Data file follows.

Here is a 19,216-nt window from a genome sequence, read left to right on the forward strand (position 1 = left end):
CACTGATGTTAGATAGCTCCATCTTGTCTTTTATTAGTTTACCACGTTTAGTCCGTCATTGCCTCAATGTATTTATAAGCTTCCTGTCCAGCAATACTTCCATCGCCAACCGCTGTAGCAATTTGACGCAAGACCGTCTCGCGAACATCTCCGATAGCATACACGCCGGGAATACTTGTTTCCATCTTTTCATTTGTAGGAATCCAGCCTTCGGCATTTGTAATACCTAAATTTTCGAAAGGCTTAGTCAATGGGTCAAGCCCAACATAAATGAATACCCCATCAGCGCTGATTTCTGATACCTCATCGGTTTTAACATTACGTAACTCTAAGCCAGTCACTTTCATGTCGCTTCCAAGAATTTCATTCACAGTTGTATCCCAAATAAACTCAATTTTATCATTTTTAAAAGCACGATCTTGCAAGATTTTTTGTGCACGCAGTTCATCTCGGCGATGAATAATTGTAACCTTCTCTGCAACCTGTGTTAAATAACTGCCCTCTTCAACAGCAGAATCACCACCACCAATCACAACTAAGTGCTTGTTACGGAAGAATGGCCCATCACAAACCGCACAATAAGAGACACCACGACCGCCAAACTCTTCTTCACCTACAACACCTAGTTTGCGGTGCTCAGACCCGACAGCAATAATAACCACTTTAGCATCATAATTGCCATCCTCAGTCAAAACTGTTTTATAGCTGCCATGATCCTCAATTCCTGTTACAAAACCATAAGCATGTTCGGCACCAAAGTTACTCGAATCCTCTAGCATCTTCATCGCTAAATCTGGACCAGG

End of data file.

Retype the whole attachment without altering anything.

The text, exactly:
Here is a 19,216-nt window from a genome sequence, read left to right on the forward strand (position 1 = left end):
CACTGATGTTAGATAGCTCCATCTTGTCTTTTATTAGTTTACCACGTTTAGTCCGTCATTGCCTCAATGTATTTATAAGCTTCCTGTCCAGCAATACTTCCATCGCCAACCGCTGTAGCAATTTGACGCAAGACCGTCTCGCGAACATCTCCGATAGCATACACGCCGGGAATACTTGTTTCCATCTTTTCATTTGTAGGAATCCAGCCTTCGGCATTTGTAATACCTAAATTTTCGAAAGGCTTAGTCAATGGGTCAAGCCCAACATAAATGAATACCCCATCAGCGCTGATTTCTGATACCTCATCGGTTTTAACATTACGTAACTCTAAGCCAGTCACTTTCATGTCGCTTCCAAGAATTTCATTCACAGTTGTATCCCAAATAAACTCAATTTTATCATTTTTAAAAGCACGATCTTGCAAGATTTTTTGTGCACGCAGTTCATCTCGGCGATGAATAATTGTAACCTTCTCTGCAACCTGTGTTAAATAACTGCCCTCTTCAACAGCAGAATCACCACCACCAATCACAACTAAGTGCTTGTTACGGAAGAATGGCCCATCACAAACCGCACAATAAGAGACACCACGACCGCCAAACTCTTCTTCACCTACAACACCTAGTTTGCGGTGCTCAGACCCGACAGCAATAATAACCACTTTAGCATCATAATTGCCATCCTCAGTCAAAACTGTTTTATAGCTGCCATGATCCTCAATTCCTGTTACAAAACCATAAGCATGTTCGGCACCAAAGTTACTCGAATCCTCTAGCATCTTCATCGCTAAATCTGGACCAGG